It is becoming increasingly clear that the exotic properties displayed by correlated electronic materials such as high- Tc superconductivity in cuprates, colossal magnetoresistance (CMR) in manganites, and heavy-fermion compounds are intimately related to the coexistence of competing nearly degenerate states which couple simultaneously active degrees of freedom–charge, lattice, orbital, and spin states. The striking phenomena associated with these materials are due in a large part to spatial electronic inhomogeneities, or electronic phase separation (EPS). In many of these hard materials, the functionality is a result of the soft electronic component that leads to self-organization.
    In this paper, we review our recent work on a novel spatial confinement technique that has led to some fascinating new discoveries about the role of EPS in manganites. Using lithographic techniques to confine manganite thin films to length scales of the EPS domains that reside within them, it is possible to simultaneously probe EPS domains with different electronic states. This method allows for a much more complete view of the phases residing in a material and gives vital information on phase formation, movement, and fluctuation.
    Pushing this trend to its limit, we propose to control the formation process of the EPS using external local fields, which include magnetic exchange field, strain field, and electric field. We term the ability to pattern EPS “electronic nanofabrication.” This method allows us to control the global physical properties of the system at a very fundamental level, and greatly enhances the potential for realizing true oxide electronics.
    Magnetic nanoparticle-based cancer therapy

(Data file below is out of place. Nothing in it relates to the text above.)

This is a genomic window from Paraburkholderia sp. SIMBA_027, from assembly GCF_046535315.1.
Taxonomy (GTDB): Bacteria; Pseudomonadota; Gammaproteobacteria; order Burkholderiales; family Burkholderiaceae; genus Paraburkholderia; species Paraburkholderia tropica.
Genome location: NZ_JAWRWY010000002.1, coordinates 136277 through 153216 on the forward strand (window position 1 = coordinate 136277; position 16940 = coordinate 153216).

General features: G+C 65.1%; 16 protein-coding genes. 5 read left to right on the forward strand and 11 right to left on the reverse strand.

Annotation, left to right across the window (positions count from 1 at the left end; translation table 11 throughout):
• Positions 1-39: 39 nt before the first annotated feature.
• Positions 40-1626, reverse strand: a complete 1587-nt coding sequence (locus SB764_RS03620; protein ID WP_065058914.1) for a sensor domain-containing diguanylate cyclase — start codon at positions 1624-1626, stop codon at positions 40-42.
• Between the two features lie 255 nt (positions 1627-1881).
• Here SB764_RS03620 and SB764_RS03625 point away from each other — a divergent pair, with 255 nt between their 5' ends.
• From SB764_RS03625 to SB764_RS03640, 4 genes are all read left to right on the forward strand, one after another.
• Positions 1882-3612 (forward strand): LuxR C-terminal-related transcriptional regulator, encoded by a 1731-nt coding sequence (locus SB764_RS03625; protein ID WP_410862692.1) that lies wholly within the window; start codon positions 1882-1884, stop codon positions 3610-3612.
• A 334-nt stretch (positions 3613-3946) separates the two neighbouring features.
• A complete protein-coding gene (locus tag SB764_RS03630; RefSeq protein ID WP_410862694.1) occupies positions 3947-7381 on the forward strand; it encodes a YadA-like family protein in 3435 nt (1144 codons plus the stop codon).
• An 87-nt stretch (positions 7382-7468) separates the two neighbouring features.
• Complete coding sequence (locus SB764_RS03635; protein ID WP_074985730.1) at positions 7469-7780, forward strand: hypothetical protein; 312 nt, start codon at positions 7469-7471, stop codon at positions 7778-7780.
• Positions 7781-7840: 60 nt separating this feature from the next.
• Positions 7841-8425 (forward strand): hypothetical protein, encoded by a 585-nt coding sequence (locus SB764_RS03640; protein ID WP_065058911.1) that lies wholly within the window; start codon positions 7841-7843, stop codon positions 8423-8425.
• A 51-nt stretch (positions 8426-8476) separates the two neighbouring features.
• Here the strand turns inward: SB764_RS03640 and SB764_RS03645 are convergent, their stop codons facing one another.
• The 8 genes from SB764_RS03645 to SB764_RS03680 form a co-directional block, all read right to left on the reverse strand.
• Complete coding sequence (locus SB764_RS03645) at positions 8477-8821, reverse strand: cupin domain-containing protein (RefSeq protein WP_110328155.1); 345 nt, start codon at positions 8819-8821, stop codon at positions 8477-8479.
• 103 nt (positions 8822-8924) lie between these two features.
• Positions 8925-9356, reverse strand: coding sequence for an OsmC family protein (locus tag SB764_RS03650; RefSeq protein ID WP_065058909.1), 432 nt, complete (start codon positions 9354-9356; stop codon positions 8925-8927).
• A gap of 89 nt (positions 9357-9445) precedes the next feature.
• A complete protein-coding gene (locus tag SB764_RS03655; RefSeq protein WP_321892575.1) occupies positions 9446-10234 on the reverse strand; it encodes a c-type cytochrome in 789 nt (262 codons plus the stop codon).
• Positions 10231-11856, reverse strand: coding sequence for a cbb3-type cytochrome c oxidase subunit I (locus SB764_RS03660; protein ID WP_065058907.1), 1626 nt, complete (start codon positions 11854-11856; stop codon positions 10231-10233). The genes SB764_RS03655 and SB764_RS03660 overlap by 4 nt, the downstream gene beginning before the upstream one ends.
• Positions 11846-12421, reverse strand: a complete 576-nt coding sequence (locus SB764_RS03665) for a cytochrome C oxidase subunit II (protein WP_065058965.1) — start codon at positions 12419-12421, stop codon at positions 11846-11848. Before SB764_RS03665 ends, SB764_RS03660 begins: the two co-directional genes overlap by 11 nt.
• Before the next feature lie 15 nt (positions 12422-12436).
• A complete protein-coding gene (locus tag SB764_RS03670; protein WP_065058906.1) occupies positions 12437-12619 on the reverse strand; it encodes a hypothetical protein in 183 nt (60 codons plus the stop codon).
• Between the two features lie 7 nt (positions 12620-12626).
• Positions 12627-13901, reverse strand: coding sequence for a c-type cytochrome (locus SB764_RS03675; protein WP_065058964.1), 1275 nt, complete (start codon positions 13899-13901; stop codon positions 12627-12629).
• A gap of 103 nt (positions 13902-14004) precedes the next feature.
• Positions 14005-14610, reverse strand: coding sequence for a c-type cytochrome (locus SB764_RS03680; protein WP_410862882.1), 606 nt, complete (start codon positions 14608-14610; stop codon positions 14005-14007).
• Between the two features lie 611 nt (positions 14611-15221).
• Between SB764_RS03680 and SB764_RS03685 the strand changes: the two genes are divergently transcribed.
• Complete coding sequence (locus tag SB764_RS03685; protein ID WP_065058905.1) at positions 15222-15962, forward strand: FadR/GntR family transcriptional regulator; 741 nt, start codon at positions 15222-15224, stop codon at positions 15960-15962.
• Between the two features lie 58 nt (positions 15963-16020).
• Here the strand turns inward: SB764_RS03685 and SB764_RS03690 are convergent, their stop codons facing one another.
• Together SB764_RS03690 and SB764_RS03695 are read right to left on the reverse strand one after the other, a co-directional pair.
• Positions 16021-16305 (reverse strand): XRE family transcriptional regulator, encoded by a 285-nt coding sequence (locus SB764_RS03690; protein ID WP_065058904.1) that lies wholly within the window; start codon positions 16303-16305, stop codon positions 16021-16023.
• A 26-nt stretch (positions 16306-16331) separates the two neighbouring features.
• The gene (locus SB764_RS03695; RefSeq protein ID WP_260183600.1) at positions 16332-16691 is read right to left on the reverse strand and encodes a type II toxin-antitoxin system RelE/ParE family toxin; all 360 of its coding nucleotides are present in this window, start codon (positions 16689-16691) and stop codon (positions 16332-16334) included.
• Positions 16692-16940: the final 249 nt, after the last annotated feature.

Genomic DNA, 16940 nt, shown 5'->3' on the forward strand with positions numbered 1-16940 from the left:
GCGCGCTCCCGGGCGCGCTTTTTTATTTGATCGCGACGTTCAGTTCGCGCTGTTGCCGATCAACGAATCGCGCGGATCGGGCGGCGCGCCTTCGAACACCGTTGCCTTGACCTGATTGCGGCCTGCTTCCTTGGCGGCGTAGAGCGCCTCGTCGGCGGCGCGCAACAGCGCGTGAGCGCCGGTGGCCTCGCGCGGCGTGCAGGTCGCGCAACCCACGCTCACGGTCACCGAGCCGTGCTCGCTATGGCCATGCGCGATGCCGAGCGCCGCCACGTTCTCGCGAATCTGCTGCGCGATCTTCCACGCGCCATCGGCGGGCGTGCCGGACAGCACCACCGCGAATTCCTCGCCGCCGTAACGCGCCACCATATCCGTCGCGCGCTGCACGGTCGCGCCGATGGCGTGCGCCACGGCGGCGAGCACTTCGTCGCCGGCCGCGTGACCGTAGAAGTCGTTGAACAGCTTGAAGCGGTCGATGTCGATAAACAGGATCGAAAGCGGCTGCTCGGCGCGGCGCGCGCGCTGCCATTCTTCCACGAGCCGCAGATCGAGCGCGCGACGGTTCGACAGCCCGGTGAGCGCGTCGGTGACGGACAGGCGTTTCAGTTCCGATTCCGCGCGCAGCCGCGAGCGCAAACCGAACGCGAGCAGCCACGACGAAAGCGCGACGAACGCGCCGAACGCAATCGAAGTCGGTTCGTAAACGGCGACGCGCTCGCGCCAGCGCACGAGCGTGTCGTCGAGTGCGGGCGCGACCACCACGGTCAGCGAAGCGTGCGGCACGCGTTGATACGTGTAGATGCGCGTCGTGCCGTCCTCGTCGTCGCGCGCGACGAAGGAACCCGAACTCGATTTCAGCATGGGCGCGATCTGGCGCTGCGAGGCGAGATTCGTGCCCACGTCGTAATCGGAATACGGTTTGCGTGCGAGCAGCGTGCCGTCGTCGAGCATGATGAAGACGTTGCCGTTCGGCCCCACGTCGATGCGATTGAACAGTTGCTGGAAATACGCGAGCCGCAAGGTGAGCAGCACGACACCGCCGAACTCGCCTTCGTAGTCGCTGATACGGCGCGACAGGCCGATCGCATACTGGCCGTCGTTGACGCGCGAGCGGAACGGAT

Yu Jing, Huang Dong-Yan, Muhammad Zubair Yousaf, Hou Yang-Long, Gao Song
    Chin. Phys. B, 2013, 22 (2): 027506.   DOI: 10.1088/1674-1056/22/2/027506
    Abstract624)      PDF (1586KB)(2067)      
    Nanoparticles (NPs) with easily modified surfaces have been playing an important role in biomedicine. As cancer is one of the major causes of death, tremendous efforts have been devoted to advance the methods of cancer diagnosis and therapy. Recently, magnetic nanoparticles (MNPs) that are responsive to a magnetic field have shown great promise in cancer therapy. Compared with traditional cancer therapy, magnetic field triggered therapeutic approaches can treat cancer in an unconventional but more effective and safer way. In this review, we will discuss the recent progress in cancer therapies based on MNPs, mainly including magnetic hyperthermia, magnetic specific targeting, magnetically controlled drug delivery, magnetofection, and magnetic switches for controlling cell fate. Some recently developed strategies such as magnetic resonance imaging (MRI) monitoring cancer therapy and magnetic tissue engineering are also addressed.
    Resistance switching in oxides with inhomogeneous conductivity
    Shang Da-Shang, Sun Ji-Rong, Shen Bao-Gen, Wuttig Matthias
    Chin. Phys. B, 2013, 22 (6): 067202.   DOI: 10.1088/1674-1056/22/6/067202
    Abstract528)      PDF (4383KB)(1332)